Coronavirus

‘This is a warning shot’: What Dr. Megan Ranney wants you to know about the Delta variant

“The sky isn’t fully falling…yet.”

Dr. Megan Ranney David Degner / New York Times

Dr. Megan Ranney is warning that the Delta variant should be taken seriously, especially if you haven’t yet been vaccinated against COVID-19

The emergency room doctor and director of the Brown Lifespan Center for Digital Health took to Twitter on Monday to break down for the public what should be understood about the contagious strain, which was first detected in India. 

While some of the fears are warranted, others are “overblown,” she said. 

So far, the doctor said the Delta variant appears to be about 60 percent more transmissible than the Alpha variant, also known as B.1.1.7, which was first detected in the United Kingdom. The Delta strain requires less virus or less time to spread, so one infected person can get more people sick. 

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“The **time** needed for the # of new infections to double gets shorter, as transmissibility goes up,” Ranney wrote.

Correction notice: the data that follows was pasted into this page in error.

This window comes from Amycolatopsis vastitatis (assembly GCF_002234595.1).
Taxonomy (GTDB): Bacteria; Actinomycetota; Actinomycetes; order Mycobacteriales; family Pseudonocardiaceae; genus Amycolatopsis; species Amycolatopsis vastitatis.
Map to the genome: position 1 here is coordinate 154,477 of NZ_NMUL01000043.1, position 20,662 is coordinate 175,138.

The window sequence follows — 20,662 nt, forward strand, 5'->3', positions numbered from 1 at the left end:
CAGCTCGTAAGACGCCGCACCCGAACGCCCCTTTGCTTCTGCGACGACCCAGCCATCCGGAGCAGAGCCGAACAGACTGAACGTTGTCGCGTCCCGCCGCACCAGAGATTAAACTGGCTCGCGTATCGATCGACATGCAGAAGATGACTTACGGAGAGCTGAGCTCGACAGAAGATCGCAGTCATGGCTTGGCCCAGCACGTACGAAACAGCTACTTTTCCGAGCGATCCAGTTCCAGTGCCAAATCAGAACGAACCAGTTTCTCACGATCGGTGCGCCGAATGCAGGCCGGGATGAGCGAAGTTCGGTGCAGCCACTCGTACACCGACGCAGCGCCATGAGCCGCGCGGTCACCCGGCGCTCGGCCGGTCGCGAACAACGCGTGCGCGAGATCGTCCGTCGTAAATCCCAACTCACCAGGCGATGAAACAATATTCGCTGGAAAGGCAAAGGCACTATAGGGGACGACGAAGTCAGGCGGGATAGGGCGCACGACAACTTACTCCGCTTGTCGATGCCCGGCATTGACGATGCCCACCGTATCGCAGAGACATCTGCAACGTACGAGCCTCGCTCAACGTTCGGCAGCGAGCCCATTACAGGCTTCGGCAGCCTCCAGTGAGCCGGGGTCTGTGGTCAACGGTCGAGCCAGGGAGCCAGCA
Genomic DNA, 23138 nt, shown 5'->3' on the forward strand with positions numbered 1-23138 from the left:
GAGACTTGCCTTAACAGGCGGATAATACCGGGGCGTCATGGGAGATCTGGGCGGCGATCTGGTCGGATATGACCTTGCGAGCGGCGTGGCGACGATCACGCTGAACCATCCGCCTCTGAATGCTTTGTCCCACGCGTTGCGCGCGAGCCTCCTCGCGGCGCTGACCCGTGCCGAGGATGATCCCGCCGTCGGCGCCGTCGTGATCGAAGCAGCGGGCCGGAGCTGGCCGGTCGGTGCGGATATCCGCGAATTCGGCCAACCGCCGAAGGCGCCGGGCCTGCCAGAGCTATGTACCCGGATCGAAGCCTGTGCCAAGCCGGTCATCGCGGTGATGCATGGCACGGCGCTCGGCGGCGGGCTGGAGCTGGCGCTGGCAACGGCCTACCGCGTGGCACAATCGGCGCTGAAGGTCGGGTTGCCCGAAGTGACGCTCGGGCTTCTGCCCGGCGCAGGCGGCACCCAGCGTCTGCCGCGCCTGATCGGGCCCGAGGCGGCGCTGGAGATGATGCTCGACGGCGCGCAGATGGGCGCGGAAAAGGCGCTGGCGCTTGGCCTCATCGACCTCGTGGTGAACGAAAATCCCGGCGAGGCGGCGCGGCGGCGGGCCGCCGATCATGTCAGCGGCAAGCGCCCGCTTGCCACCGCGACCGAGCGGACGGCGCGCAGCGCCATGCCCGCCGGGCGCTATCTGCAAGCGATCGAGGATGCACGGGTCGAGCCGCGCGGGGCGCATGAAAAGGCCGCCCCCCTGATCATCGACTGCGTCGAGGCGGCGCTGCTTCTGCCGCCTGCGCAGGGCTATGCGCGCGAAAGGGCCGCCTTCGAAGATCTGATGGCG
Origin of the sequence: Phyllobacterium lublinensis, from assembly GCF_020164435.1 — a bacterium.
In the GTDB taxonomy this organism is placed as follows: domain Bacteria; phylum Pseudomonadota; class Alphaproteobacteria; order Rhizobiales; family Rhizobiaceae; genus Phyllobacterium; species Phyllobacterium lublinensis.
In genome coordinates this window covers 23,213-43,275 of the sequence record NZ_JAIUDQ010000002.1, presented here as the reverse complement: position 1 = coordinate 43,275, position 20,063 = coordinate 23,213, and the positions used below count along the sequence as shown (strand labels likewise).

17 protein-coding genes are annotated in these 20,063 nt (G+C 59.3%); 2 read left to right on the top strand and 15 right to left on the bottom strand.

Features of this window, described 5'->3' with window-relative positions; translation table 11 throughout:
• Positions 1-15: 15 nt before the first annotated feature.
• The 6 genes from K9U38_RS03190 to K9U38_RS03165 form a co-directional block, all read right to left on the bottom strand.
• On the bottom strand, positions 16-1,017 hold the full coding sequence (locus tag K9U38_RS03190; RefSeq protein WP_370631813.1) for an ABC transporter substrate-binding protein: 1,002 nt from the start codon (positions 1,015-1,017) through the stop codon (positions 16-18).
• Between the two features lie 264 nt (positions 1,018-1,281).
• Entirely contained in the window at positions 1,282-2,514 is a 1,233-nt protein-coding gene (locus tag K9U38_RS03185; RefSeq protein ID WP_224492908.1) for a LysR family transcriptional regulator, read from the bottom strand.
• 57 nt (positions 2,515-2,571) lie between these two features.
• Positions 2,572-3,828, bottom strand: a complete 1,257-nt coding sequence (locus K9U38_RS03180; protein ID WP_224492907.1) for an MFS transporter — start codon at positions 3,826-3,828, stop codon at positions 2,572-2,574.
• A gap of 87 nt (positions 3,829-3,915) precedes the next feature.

The good news is that the vaccines work, she said. When cases do emerge in vaccinated individuals, the illness is mild. 

“Almost all the cases being seen in England (& certainly in India) are among UNvaccinated people, [especially] kids, or partially vaccinated people,” Ranney wrote. 

The reason why kids and young adults make up most of the Delta variant cases is because they are not vaccinated, she said. 

“Not because (it seems) they are inherently higher risk of getting infected,” she wrote. 

While the Delta variant is scary, the emergency room physician said the situation is still not as scary as “covid-without-a-vaccine.”

What remains unknown is whether the variant is more deadly and if breakthrough infections cause “long COVID,” among some other lingering questions. 

But Ranney said the most important step people can take to protect against the Delta variant and other strains of COVID-19 is to get fully vaccinated if you can.

Otherwise, avoid visiting states or countries with low vaccination rates and wear a face covering indoors when in areas that have low vaccination numbers. 

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“Take this variant seriously. [Especially] if not vaccinated,” Ranney wrote. “But the sky isn’t fully falling…yet. This is a warning shot. Many of the vaccines still work, for now.”

The quicker more people around the world get vaccinated, the lower the chance the globe will see a future variant that will set back pandemic progress to pre-vaccine levels in 2020, she said. 

See her full breakdown, below:

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